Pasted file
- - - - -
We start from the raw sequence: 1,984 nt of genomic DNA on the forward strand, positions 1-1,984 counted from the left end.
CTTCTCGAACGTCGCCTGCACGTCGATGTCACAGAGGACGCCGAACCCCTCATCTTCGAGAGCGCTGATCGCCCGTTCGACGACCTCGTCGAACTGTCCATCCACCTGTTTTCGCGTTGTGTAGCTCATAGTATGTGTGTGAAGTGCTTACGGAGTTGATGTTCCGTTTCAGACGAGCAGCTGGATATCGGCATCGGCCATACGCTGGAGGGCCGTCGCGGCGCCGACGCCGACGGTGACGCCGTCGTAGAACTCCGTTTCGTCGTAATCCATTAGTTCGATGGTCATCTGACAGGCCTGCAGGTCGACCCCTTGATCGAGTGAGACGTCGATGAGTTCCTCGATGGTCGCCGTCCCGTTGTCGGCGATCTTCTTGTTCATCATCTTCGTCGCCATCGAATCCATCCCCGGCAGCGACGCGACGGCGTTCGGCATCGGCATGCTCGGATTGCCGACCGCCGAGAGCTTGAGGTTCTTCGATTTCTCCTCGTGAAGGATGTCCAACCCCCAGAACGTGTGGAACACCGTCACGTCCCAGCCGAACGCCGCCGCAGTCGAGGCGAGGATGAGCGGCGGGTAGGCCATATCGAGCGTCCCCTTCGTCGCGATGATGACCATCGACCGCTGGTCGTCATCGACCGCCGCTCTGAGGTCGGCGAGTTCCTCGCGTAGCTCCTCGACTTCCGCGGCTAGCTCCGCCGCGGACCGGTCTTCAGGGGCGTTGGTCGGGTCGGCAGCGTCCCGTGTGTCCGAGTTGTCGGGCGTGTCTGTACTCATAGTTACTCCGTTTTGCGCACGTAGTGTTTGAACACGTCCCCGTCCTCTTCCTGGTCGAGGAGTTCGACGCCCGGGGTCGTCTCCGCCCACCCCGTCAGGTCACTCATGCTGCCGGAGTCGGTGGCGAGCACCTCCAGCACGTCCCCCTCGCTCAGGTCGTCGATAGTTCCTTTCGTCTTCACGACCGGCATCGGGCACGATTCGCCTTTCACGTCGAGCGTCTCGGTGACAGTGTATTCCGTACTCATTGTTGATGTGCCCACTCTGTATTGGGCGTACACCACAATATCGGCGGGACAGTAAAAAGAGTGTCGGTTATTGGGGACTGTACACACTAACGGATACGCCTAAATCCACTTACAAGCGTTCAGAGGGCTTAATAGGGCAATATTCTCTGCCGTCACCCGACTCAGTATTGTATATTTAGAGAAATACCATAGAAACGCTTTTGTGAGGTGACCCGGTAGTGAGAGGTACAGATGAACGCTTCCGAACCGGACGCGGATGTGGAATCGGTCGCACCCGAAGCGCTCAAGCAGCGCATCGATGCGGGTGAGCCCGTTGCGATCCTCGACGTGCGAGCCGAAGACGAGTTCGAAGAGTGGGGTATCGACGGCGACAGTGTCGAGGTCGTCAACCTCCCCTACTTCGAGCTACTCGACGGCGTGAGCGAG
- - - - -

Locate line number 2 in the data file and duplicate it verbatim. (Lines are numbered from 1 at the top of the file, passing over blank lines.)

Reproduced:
CTTCTCGAACGTCGCCTGCACGTCGATGTCACAGAGGACGCCGAACCCCTCATCTTCGAGAGCGCTGATCGCCCGTTCGACGACCTCGTCGAACTGTCCATCCACCTGTTTTCGCGTTGTGTAGCTCATAGTATGTGTGTGAAGTGCTTACGGAGTTGATGTTCCGTTTCAGACGAGCAGCTGGATATCGGCATCGGCCATACGCTGGAGGGCCGTCGCGGCGCCGACGCCGACGGTGACGCCGTCGTAGAACTCCGTTTCGTCGTAATCCATTAGTTCGATGGTCATCTGACAGGCCTGCAGGTCGACCCCTTGATCGAGTGAGACGTCGATGAGTTCCTCGATGGTCGCCGTCCCGTTGTCGGCGATCTTCTTGTTCATCATCTTCGTCGCCATCGAATCCATCCCCGGCAGCGACGCGACGGCGTTCGGCATCGGCATGCTCGGATTGCCGACCGCCGAGAGCTTGAGGTTCTTCGATTTCTCCTCGTGAAGGATGTCCAACCCCCAGAACGTGTGGAACACCGTCACGTCCCAGCCGAACGCCGCCGCAGTCGAGGCGAGGATGAGCGGCGGGTAGGCCATATCGAGCGTCCCCTTCGTCGCGATGATGACCATCGACCGCTGGTCGTCATCGACCGCCGCTCTGAGGTCGGCGAGTTCCTCGCGTAGCTCCTCGACTTCCGCGGCTAGCTCCGCCGCGGACCGGTCTTCAGGGGCGTTGGTCGGGTCGGCAGCGTCCCGTGTGTCCGAGTTGTCGGGCGTGTCTGTACTCATAGTTACTCCGTTTTGCGCACGTAGTGTTTGAACACGTCCCCGTCCTCTTCCTGGTCGAGGAGTTCGACGCCCGGGGTCGTCTCCGCCCACCCCGTCAGGTCACTCATGCTGCCGGAGTCGGTGGCGAGCACCTCCAGCACGTCCCCCTCGCTCAGGTCGTCGATAGTTCCTTTCGTCTTCACGACCGGCATCGGGCACGATTCGCCTTTCACGTCGAGCGTCTCGGTGACAGTGTATTCCGTACTCATTGTTGATGTGCCCACTCTGTATTGGGCGTACACCACAATATCGGCGGGACAGTAAAAAGAGTGTCGGTTATTGGGGACTGTACACACTAACGGATACGCCTAAATCCACTTACAAGCGTTCAGAGGGCTTAATAGGGCAATATTCTCTGCCGTCACCCGACTCAGTATTGTATATTTAGAGAAATACCATAGAAACGCTTTTGTGAGGTGACCCGGTAGTGAGAGGTACAGATGAACGCTTCCGAACCGGACGCGGATGTGGAATCGGTCGCACCCGAAGCGCTCAAGCAGCGCATCGATGCGGGTGAGCCCGTTGCGATCCTCGACGTGCGAGCCGAAGACGAGTTCGAAGAGTGGGGTATCGACGGCGACAGTGTCGAGGTCGTCAACCTCCCCTACTTCGAGCTACTCGACGGCGTGAGCGAG